By M.B. Pell
NEW YORK (Reuters) – A unit of UK infrastructure giant Balfour Beatty plc falsified housing maintenance records at a major U.S. military base to help it maximize fees earned from the Department of Defense, a Reuters investigation found.
At Tinker Air Force Base in Oklahoma, the company’s U.S.-based unit used a second set of books and altered records to make it appear responsive to maintenance requests, Reuters found in a review of company and Air Force emails, internal memos and other documents, as well as interviews with former workers.
The practice boosted the company’s apparent performance at completing work on time, making it eligible to receive bonus fees from the Pentagon while persuading Air Force brass to ignore warnings from military base employees. The maintenance delays left tenants exposed to environmental hazards, residents said, such as asbestos, mold and sewage.
Balfour Beatty Communities, the U.S. unit that manages housing on military bases for the Pentagon, said in a statement that one employee acted “improperly” in 2016 and that the problems were not widespread. Since then, the company said, it has worked with the Air Force to strengthen its maintenance process.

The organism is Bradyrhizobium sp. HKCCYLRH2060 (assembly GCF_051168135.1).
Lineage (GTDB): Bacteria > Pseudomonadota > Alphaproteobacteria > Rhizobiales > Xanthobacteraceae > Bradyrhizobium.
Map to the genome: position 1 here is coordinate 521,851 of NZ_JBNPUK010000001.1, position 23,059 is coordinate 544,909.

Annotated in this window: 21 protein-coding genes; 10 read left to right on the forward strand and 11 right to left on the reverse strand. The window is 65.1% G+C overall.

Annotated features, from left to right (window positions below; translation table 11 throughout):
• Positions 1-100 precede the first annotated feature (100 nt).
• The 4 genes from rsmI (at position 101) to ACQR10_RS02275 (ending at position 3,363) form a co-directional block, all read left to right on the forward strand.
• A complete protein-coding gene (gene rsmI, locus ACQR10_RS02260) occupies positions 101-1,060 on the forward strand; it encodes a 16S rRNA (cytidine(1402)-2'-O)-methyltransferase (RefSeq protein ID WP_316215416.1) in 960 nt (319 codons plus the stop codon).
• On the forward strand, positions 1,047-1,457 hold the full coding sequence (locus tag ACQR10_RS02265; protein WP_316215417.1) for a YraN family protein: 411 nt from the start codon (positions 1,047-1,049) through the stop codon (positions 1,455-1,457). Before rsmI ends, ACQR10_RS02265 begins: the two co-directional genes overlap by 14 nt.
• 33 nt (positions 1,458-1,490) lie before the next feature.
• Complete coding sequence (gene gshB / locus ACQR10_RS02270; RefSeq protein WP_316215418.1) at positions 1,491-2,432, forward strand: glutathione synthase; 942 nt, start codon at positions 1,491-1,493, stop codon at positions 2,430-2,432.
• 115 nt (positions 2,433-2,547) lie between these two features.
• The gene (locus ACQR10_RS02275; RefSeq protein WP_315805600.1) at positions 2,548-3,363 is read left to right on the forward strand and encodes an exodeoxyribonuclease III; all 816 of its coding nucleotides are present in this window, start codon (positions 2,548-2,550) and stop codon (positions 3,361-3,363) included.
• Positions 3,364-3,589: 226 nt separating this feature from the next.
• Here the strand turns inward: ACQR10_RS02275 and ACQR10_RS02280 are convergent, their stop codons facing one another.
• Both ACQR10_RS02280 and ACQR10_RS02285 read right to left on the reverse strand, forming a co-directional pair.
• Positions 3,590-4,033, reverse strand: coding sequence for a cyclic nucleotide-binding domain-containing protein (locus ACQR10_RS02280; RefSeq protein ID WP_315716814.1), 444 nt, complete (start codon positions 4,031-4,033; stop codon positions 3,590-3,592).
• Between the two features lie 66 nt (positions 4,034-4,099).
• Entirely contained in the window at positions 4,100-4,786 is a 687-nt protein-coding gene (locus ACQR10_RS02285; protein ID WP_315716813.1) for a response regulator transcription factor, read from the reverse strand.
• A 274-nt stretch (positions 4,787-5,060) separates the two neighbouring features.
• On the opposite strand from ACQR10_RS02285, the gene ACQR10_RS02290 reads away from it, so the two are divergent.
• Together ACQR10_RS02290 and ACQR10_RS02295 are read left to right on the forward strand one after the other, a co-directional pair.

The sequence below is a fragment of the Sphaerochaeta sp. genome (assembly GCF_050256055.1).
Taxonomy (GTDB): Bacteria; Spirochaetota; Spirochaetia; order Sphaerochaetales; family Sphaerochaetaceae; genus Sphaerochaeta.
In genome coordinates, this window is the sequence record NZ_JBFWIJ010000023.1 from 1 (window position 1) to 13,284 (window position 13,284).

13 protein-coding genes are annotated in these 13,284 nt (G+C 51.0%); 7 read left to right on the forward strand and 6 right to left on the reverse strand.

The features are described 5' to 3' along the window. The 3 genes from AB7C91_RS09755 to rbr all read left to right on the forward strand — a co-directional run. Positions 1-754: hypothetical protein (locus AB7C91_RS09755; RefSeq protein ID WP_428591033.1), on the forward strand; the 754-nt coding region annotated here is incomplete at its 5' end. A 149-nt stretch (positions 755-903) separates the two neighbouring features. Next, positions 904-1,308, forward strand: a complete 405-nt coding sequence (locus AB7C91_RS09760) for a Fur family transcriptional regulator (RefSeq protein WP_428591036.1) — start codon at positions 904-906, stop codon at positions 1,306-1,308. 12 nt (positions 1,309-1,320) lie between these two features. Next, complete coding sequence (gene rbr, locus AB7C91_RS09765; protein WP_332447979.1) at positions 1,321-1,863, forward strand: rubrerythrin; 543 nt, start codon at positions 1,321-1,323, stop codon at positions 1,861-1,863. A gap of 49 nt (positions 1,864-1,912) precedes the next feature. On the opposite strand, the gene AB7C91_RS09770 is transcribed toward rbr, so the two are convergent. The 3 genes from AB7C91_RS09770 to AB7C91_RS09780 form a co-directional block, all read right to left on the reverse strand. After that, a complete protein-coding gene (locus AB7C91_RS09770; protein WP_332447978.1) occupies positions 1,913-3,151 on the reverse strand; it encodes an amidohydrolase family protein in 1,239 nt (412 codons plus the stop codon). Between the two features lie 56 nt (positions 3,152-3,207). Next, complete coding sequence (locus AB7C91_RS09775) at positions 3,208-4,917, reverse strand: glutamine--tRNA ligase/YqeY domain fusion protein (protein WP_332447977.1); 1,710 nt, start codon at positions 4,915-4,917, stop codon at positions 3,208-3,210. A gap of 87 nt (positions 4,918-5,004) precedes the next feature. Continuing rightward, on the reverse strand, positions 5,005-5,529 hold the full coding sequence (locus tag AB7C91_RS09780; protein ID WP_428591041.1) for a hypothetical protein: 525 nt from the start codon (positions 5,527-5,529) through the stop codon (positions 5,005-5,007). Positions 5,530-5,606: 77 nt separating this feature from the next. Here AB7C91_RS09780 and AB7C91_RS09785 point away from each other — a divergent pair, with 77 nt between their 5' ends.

“As an organization, BBC has not and does not condone the falsification of records in any way,” the company said in a statement.
Air Force housing employees stationed at Tinker reported instances of questionable record-keeping and slum-like living conditions to Air Force officials from late 2015 through 2018, emails and interviews show. Attempts to hold Balfour Beatty accountable were often blocked by the Air Force Civil Engineering Center, or AFCEC, an office based in San Antonio, Texas, tasked with monitoring private landlords.
John Henderson, the Air Force assistant secretary for installations, said AFCEC took the accusations seriously and since late last year has withheld all incentive fees from Balfour Beatty at Tinker and two other of the company’s bases. He said “allegations of fraud” were referred to the Air Force Office of Special Investigations and the Federal Bureau of Investigation in 2017.
The Air Force Office of Special Investigations does not discuss investigations, said a spokesperson. But she added: “Conversations are still taking place with the U.S. Department of Justice about what avenues (criminal or civil) if any – can be pursued against Balfour Beatty.”
Balfour Beatty earns $33 million in annual profit through its U.S. military housing activities. The incentive fees alone on those operations are worth about $800 million over the life of the 50-year contracts the company holds for 43,000 homes on 55 Air Force, Navy and Army bases, Reuters calculates.
A full version of this report, produced in partnership with CBS News, can be read on Reuters.com.
(Editing by Ronnie Greene)